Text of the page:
This book's a great quick reference for ideas on marrying flavours and combining ingredients - it really does give you a different aspect from the normal classical approach.
My own formula for creating a dish is quite simple: I pull together ingredients that match in terms of texture, flavour vehicles and colour, and consider portion size and balance of menu. But my formula is long and vast. What this book does is allow me to marry taste sensations that work, the vehicles to deliver that sensation in, and the vehicle which best enhances a particular flavour. The end result is a dish that not only works visually and conceptually, but has flavours that are at their peak when served to the diner. In essence, the book helps me get to the end result more quickly.
I came across the book about six years ago when I was on a gastronomic tour of New York (I covered numerous leading restaurants in a 10-day period). Due to either the amount of cholesterol or calories consumed, I felt my digestive system needed a day off, so I planted myself in one of New York's largest bookstores, in Columbus Street. The bookshops then were very different from those in the UK - they had coffee shops, sofas, etc. It really was a day's event. I bought a number of books that day, but the one that stood out was Culinary Artistry. It seemed to pull together everything that was missing in my ideology of food.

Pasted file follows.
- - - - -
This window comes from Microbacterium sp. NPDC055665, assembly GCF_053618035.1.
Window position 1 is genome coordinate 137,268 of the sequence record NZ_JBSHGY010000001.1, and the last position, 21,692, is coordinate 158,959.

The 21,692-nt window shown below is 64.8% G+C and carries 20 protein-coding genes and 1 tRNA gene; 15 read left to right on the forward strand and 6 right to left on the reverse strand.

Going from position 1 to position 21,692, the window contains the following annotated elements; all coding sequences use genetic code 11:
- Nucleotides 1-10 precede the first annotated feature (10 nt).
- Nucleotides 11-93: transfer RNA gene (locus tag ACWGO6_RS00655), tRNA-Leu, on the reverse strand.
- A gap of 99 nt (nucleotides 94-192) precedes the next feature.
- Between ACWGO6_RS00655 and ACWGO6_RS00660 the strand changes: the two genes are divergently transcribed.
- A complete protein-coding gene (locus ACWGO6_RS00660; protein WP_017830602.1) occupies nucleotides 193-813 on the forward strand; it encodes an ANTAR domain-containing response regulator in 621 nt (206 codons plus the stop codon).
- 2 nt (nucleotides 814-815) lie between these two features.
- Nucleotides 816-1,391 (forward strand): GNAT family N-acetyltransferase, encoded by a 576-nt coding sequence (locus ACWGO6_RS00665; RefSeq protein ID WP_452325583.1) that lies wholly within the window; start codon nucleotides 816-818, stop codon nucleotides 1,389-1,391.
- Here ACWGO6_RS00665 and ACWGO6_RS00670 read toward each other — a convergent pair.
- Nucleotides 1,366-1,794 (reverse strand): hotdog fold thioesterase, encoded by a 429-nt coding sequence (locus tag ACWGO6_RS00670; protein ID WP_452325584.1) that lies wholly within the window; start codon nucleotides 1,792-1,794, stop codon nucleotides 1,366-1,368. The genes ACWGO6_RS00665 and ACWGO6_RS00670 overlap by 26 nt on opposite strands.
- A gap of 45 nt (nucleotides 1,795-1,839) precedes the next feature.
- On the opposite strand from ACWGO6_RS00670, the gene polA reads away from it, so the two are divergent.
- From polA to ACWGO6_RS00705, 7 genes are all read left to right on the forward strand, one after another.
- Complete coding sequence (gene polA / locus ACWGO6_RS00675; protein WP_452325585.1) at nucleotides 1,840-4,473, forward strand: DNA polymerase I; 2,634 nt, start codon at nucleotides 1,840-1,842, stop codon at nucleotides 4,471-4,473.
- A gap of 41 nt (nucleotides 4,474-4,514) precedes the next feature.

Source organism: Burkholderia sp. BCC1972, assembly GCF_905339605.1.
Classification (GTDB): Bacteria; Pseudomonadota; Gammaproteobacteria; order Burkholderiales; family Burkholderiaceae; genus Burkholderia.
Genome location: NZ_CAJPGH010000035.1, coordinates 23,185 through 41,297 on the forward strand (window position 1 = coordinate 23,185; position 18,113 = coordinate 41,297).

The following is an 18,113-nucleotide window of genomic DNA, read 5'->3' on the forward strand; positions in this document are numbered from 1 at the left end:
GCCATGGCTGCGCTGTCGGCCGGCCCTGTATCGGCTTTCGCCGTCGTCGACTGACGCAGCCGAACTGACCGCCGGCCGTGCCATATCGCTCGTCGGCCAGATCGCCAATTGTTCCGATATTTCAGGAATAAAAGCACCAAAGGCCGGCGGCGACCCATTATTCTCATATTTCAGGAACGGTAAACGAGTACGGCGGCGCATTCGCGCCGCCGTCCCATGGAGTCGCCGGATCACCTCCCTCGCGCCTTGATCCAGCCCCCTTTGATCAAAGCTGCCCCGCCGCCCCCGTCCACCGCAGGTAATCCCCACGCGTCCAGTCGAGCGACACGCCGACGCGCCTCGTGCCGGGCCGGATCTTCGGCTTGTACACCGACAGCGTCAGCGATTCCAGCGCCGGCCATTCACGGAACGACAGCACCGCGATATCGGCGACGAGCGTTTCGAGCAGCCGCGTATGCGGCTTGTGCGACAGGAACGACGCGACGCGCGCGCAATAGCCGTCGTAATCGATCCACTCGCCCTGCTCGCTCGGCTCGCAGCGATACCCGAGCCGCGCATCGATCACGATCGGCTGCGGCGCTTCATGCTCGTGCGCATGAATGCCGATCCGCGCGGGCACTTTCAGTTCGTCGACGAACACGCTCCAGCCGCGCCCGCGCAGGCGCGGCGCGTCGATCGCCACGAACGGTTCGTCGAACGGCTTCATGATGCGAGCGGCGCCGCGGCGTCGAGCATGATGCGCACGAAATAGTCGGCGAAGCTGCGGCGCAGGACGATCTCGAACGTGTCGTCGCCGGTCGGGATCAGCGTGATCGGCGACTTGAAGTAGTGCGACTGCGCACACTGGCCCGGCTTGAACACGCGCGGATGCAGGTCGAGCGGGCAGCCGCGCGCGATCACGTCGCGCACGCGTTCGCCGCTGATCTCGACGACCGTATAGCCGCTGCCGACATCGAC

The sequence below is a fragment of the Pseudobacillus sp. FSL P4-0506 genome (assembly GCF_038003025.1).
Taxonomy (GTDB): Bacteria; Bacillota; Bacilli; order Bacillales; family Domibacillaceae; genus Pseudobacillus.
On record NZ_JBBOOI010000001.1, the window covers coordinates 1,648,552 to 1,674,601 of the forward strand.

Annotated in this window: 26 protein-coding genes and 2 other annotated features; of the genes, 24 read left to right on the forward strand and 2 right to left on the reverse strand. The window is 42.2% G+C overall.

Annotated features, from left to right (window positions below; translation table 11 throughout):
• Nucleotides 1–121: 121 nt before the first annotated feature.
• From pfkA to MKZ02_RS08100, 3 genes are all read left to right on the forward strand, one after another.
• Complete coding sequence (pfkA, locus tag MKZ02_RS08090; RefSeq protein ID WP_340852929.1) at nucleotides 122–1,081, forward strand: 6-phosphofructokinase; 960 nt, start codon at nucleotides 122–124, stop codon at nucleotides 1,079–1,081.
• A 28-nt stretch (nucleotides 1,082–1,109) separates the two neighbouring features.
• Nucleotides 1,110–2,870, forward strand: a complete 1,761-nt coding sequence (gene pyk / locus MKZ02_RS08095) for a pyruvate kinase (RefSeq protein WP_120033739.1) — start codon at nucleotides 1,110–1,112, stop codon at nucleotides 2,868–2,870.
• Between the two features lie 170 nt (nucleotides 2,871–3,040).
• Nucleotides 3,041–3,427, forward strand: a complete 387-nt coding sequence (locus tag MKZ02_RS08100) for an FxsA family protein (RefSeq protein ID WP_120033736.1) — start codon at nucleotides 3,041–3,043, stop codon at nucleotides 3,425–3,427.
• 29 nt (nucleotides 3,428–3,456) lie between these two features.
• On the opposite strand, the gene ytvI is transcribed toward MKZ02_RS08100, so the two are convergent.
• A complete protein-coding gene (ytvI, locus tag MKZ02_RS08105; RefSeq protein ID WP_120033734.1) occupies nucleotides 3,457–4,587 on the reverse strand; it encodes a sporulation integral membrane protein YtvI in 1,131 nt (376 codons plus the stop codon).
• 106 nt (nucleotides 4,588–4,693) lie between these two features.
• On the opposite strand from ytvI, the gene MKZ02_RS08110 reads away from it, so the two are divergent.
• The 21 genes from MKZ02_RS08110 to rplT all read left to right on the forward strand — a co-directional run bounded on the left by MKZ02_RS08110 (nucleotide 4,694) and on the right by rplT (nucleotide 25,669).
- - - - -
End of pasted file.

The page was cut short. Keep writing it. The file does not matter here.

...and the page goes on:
The book's format is methodical. It talks about "the chef", questions whether chefs are artists, and talks about different types of chef. It gets inside the head of some of the USA's leading chefs and uncovers why they are like they are. It talks about flavours and what affects them (temperature and texture, for instance). It summarises what makes a dish, how to control your approach to cooking, and knowing when to stop, and, crucially, questions why you put things on the plate. It has a fantastic 100-page reference to seasonality, flavour combinations and how best to cook each ingredient. Really, it is a myriad of endless flavour combinations.
One particular chapter fascinates me: "Meet your medium". This chapter encapsulates all that is important to cooking. Food is all too frequently mistaken as being only about taste, likewise the sense of taste is so much more than merely the stimulation of taste-buds on the tongue. This chapter explains that food is rich with sensory stimuli - taste, vision and smell, as well as memories, emotions, dining experiences - which all play an important part not only in the meal, but in the dish itself.
Although this book tends not to give you dishes, it does allow you to offer tried-and-tested and sometimes unusual combinations of ingredients, but deliver them in a different medium. For example, warm jellies, espumas, pur‚es, soubises, biscuits - the list is endless.
What I love about this book is the fact that it can give you a framework on which to build your own food style - and as a result it's permanently on loan to my entire brigade!
John Campbell is executive head chef of the Vineyard at Stockcross, Berkshire, and author of the book Formulas for Flavour
Andrew Dornenburg and Karen Page
£19.50, John Wiley & Sons